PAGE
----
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Comment: Re:There might be hope for a decent adaptation (Score 3, Informative) 282

by doug (#49182515) Attached to: 'The Moon Is a Harsh Mistress' Coming To the Big Screen
The lunar colony sends food back to earth which helps keep food costs down, and thus avoids scarcity based social upheaval. Later they use continuing food shipments as a bargaining chip when trying to get recognized. I think it was effective with India and China.

Comment: Re:been there, done that (Score 4, Insightful) 280

by doug (#48612285) Attached to: Ask Slashdot: How Should a Liberal Arts Major Get Into STEM?
Most degrees have a year or more of generic coursework. And some microbiology might mean a few math and science classes. That could be as much as a third of the required courses have already been completed. So a two year sprint with summers might be enough. It would be brutal as there are no soft subject classes to dilute the STEM. My personal advice is always to get the degree. Most of it is of little use, but dipping your toes in a bunch of different areas is invaluable. And many managers/HR only want to hire folks with fancy pieces of paper. If you only want some STEM, then why not a hybrid approach? Technical writers often have a minor in a STEM field, but not the whole degree. That might be something you can pick up in just a year.

Comment: Have you thought about publicly shaming them? (Score 2) 204

by doug (#48093787) Attached to: Ask Slashdot: Dealing With an Unresponsive Manufacturer Who Doesn't Fix Bugs?
Why not just bad mouth them. If they get a reputation for poor service, then so be it. This shouldn't be anyone's first approach, but if you've tried for over a year and they're not living up to your expectations, then they squandered more than one chance to do better.

+ - Will Windows 10 address the operating system's biggest weakness?->

Submitted by colinneagle
colinneagle (2544914) writes "The real question on my mind is whether Windows 10 will finally address a problem that has plagued pretty much every Windows OS since at least 95: the decay of the system over time. As you add and remove apps, as Windows writes more and more temporary and junk files, over time, a system just slows down.

I'm sure many of you have had the experience of taking a five-year-old PC, wiping it clean, putting the exact same OS on as it had before, and the PC is reborn, running several times faster than it did before the wipe. It's the same hardware, same OS, but yet it's so fast. This slow degeneration is caused by daily use, apps, device drive congestion (one of the tell-tale signs of a device driver problem is a PC that takes forever to shut down) and also hardware failure. If a disk develops bad sectors, it has to work around them. Even if you try aggressively to maintain your system, eventually it will slow, and very few people aggressively maintain their system.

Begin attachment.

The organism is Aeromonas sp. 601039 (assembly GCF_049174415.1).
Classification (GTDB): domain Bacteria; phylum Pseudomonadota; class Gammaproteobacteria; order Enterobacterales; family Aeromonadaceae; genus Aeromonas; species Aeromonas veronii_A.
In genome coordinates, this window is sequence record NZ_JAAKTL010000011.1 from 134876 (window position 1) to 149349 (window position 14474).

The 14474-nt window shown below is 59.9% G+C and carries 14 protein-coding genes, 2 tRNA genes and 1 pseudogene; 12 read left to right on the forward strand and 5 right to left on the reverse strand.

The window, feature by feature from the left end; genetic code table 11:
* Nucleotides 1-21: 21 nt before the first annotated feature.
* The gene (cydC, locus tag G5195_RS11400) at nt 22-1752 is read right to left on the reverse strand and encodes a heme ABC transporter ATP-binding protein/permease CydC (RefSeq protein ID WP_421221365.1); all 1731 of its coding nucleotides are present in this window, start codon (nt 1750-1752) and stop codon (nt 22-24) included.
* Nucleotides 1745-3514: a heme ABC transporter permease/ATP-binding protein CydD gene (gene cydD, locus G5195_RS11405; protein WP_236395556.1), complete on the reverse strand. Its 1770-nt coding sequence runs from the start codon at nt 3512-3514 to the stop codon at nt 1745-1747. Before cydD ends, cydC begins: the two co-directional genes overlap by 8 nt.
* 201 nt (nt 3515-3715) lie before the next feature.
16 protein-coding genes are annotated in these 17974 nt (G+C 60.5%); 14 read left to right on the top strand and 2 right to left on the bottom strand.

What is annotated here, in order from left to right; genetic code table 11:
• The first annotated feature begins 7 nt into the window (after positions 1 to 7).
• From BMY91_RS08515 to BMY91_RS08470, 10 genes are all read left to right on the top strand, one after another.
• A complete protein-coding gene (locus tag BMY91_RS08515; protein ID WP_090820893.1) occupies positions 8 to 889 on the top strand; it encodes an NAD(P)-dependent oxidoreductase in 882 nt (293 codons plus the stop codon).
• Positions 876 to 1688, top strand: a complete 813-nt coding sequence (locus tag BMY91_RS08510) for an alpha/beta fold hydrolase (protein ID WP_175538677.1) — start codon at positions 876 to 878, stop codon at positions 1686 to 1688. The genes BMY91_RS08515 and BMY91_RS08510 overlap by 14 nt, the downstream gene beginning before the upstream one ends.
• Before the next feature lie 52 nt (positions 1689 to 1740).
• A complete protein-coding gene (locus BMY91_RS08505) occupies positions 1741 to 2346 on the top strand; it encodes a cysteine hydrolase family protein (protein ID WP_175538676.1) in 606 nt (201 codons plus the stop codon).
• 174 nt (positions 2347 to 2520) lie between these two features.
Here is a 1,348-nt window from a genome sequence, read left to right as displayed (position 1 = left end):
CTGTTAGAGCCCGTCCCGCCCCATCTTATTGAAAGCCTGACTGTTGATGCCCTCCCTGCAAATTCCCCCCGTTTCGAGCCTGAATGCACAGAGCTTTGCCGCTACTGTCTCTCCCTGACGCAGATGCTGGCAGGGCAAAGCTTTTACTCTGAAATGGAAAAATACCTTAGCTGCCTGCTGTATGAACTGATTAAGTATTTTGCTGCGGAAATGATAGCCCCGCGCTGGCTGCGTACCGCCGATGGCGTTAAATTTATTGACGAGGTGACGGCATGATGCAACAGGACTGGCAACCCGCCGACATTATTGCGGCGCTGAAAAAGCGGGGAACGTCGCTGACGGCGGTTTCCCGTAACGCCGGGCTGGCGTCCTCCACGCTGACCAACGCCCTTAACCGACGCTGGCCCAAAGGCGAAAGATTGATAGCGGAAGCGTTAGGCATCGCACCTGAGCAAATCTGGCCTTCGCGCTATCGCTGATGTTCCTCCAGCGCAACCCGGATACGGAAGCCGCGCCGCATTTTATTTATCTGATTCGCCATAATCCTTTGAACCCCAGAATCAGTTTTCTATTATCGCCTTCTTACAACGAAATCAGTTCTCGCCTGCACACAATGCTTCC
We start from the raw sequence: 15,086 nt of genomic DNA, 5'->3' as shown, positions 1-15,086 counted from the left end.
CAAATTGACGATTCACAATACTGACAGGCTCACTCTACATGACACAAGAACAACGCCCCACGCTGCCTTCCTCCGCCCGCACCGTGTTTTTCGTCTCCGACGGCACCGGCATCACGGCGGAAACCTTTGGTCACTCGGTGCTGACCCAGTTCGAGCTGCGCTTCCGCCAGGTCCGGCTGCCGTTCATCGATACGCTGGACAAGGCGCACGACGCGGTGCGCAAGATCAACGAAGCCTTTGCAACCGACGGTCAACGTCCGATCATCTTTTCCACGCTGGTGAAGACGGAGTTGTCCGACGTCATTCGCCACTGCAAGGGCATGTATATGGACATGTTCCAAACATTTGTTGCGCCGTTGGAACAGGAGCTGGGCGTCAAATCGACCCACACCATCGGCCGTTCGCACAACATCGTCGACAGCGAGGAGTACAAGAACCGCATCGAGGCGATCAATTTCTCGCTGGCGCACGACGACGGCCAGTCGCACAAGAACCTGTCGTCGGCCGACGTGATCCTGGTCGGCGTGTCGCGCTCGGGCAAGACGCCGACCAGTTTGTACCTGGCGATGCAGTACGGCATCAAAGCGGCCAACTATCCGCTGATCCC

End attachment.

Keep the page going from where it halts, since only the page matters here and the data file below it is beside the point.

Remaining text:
So I wonder if Microsoft has found a solution to this. Windows 8 was supposed to have some good features for maintaining the OS and preventing slowdown. I wouldn't know; like most people, I avoided Windows 8 like the plague. It would be the most welcomed feature of Windows 10 if I never had to do another backup, disk wipe, and reinstall."

Link to Original Source

+ - The 'Man in the Moon' was Created by Mega Volcano->

Submitted by astroengine
astroengine (1577233) writes "Whenever you look up at the near side of the moon, you see a face looking back at you. This is the “Man in the Moon” and it has inspired many questions about how it could have formed. There has been some debate as to how this vast feature — called Oceanus Procellarum, which measures around 1,800 miles wide — was created. But after using gravity data from NASA’s twin GRAIL spacecraft, researchers have found compelling evidence that it was formed in the wake of a mega volcanic eruption and not the location of a massive asteroid strike."
Link to Original Source

Comment: Re:Answer needed (Score 5, Insightful) 390

by doug (#47482217) Attached to: Verizon's Accidental Mea Culpa
Sure. The content streaming from Netflix has been requested by Verizion customers. They've paid for access to the internet, which includes Netflix. They are the ones being throttled. Basically Verizon is trying to double dip here - get money from regular customers plus shaking down more from content providers. If Verizon really cannot handle the flood of Netflix content, shouldn't they raise the cost to the consumers to build out the Verizon network?

The beer-cooled computer does not harm the ozone layer. -- John M. Ford, a.k.a. Dr. Mike

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